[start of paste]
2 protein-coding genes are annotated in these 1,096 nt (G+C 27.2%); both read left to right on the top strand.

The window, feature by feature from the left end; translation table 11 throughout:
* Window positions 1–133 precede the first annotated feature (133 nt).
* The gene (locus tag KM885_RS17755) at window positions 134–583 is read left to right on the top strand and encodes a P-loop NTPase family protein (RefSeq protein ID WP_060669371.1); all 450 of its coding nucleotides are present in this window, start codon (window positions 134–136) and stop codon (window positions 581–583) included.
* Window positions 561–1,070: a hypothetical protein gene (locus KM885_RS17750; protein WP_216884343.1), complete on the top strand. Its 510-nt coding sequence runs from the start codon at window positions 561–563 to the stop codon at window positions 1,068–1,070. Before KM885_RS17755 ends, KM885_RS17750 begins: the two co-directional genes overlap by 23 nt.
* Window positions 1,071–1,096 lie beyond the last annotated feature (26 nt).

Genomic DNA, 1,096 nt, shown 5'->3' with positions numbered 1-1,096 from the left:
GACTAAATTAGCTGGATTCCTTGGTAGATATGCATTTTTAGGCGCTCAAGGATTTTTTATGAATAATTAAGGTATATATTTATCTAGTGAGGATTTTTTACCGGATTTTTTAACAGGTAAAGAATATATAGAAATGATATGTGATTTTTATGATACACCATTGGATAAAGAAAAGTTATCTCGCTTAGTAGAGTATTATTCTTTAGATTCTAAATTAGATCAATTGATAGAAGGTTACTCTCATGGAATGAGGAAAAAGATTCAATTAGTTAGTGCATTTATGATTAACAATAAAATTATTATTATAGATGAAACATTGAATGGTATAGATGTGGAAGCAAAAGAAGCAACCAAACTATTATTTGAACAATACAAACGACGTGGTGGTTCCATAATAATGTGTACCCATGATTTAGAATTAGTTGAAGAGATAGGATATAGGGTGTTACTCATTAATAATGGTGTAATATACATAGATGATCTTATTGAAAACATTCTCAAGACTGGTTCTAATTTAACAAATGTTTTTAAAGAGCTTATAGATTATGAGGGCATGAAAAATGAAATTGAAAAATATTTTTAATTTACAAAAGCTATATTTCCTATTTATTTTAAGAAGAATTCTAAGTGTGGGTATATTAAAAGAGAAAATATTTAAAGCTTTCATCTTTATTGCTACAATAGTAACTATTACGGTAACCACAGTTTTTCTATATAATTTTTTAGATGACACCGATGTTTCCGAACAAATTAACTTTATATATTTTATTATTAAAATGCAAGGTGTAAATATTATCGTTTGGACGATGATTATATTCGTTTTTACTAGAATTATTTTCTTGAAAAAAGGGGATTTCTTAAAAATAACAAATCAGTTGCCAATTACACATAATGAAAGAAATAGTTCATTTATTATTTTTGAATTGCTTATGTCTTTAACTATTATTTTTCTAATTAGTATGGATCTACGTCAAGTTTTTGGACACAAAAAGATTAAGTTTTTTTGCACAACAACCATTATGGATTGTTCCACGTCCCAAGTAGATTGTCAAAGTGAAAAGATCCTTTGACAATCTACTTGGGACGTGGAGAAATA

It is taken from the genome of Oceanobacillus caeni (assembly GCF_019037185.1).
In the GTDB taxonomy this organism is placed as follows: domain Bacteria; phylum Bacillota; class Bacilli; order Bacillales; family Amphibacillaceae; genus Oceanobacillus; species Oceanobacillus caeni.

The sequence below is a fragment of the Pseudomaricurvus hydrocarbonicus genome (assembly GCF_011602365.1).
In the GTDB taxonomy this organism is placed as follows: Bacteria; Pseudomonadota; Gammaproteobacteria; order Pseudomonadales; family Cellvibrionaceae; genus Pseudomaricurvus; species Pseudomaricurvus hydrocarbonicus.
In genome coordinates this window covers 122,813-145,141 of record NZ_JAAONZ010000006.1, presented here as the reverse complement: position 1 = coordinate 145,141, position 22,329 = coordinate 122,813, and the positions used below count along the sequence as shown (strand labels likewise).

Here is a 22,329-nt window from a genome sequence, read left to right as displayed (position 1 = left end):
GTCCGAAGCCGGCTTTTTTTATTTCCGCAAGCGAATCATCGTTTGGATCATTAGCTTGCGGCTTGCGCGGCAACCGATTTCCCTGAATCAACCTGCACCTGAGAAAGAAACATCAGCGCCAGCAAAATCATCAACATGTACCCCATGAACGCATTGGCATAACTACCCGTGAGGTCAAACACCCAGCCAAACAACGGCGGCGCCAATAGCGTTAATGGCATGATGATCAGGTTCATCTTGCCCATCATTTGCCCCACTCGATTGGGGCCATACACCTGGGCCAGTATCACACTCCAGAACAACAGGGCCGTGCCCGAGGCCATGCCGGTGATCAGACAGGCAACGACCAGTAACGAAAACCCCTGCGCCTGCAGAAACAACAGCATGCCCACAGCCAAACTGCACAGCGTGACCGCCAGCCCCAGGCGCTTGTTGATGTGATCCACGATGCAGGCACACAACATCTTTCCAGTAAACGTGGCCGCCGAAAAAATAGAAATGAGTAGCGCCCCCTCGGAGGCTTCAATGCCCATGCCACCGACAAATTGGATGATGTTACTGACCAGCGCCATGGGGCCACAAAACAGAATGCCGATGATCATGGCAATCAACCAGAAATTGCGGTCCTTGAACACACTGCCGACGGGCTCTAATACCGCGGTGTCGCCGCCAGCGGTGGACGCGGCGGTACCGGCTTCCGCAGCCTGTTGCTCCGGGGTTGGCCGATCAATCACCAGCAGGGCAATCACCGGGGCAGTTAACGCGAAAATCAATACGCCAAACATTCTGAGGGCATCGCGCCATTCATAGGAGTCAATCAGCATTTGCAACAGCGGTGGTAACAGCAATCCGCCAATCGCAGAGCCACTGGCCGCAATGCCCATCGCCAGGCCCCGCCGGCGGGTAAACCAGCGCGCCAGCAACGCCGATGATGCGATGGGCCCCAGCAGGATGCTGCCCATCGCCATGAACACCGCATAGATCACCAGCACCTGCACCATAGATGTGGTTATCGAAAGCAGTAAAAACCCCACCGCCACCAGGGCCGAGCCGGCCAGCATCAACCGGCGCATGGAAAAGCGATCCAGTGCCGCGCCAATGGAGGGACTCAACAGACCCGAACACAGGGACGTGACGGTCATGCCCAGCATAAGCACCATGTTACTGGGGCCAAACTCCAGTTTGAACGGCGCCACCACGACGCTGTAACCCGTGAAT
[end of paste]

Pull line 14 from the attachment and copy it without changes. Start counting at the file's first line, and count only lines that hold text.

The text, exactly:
Here is a 22,329-nt window from a genome sequence, read left to right as displayed (position 1 = left end):